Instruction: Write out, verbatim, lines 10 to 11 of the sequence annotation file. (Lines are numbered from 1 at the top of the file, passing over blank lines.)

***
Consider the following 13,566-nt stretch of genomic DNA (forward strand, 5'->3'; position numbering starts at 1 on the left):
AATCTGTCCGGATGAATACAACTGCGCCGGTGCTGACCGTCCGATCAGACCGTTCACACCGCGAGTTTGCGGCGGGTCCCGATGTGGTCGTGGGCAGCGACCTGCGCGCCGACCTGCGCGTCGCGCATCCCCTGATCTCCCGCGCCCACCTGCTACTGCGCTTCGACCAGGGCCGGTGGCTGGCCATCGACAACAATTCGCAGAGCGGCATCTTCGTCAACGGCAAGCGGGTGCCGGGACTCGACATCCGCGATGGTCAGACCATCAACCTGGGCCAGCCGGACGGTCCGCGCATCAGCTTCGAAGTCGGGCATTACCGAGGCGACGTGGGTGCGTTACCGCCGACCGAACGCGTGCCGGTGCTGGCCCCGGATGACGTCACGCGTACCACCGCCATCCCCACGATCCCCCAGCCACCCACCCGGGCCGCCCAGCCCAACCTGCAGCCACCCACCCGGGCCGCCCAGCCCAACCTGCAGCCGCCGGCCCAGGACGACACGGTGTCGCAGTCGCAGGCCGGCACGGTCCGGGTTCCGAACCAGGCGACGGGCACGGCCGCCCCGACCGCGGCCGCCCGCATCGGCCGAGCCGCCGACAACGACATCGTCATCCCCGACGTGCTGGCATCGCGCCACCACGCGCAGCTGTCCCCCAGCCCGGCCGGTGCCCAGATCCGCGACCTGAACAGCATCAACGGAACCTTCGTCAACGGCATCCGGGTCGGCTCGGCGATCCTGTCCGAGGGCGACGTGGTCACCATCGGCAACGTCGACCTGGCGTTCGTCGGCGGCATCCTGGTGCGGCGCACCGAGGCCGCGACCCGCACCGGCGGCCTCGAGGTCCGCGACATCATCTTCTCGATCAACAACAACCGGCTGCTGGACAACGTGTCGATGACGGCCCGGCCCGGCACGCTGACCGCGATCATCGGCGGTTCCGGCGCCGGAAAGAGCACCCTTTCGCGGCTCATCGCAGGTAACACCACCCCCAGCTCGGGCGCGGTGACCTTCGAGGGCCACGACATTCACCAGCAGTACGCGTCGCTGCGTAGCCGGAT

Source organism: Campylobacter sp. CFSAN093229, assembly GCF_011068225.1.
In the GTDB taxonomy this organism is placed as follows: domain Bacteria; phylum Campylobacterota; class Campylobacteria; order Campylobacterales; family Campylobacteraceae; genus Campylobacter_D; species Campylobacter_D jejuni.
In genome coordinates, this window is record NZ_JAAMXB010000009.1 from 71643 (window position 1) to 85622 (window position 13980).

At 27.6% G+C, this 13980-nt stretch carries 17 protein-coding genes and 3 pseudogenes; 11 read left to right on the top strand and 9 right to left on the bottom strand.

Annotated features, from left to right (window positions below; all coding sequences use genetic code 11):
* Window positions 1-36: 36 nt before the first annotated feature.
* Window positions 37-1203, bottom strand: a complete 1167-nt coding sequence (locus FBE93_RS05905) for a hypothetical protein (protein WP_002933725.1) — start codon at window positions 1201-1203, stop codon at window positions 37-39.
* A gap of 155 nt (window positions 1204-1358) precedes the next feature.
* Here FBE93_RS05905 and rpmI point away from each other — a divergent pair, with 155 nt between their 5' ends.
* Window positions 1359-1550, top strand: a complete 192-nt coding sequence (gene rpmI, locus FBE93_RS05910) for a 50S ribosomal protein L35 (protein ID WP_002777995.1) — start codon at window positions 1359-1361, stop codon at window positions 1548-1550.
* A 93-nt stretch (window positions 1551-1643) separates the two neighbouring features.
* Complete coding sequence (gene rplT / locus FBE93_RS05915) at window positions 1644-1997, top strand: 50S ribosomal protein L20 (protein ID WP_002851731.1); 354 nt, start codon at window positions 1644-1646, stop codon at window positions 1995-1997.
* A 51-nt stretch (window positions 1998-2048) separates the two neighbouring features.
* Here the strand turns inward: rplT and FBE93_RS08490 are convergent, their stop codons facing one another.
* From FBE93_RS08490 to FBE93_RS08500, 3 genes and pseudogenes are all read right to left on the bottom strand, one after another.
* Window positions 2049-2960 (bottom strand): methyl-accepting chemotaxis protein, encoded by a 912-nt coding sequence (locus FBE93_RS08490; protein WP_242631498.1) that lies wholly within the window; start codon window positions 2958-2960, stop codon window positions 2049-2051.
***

* A gap of 155 nt (window positions 1204-1358) precedes the next feature.
* Here FBE93_RS05905 and rpmI point away from each other — a divergent pair, with 155 nt between their 5' ends.